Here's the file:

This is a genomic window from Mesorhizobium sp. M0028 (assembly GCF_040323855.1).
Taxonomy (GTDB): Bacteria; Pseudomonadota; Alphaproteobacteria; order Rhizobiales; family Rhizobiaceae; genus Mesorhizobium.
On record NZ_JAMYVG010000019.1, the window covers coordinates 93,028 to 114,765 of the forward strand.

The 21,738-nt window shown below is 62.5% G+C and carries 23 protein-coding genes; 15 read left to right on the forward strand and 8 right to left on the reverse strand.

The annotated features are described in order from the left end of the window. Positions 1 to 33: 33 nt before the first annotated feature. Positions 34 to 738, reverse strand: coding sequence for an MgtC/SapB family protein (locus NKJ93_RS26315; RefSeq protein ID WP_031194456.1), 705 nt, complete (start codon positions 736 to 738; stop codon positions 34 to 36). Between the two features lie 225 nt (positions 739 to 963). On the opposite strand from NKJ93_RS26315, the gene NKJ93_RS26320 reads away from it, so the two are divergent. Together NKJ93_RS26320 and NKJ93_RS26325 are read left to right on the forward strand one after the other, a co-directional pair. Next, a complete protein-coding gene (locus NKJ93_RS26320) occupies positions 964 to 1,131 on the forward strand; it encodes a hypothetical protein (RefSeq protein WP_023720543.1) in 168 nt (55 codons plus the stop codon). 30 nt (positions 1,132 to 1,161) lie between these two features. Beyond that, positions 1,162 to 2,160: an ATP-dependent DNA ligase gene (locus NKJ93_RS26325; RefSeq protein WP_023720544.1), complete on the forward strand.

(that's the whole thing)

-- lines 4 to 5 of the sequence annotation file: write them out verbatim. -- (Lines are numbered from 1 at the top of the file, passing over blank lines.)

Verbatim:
The 21,738-nt window shown below is 62.5% G+C and carries 23 protein-coding genes; 15 read left to right on the forward strand and 8 right to left on the reverse strand.

The annotated features are described in order from the left end of the window. Positions 1 to 33: 33 nt before the first annotated feature. Positions 34 to 738, reverse strand: coding sequence for an MgtC/SapB family protein (locus NKJ93_RS26315; RefSeq protein ID WP_031194456.1), 705 nt, complete (start codon positions 736 to 738; stop codon positions 34 to 36). Between the two features lie 225 nt (positions 739 to 963). On the opposite strand from NKJ93_RS26315, the gene NKJ93_RS26320 reads away from it, so the two are divergent. Together NKJ93_RS26320 and NKJ93_RS26325 are read left to right on the forward strand one after the other, a co-directional pair. Next, a complete protein-coding gene (locus NKJ93_RS26320) occupies positions 964 to 1,131 on the forward strand; it encodes a hypothetical protein (RefSeq protein WP_023720543.1) in 168 nt (55 codons plus the stop codon). 30 nt (positions 1,132 to 1,161) lie between these two features. Beyond that, positions 1,162 to 2,160: an ATP-dependent DNA ligase gene (locus NKJ93_RS26325; RefSeq protein WP_023720544.1), complete on the forward strand.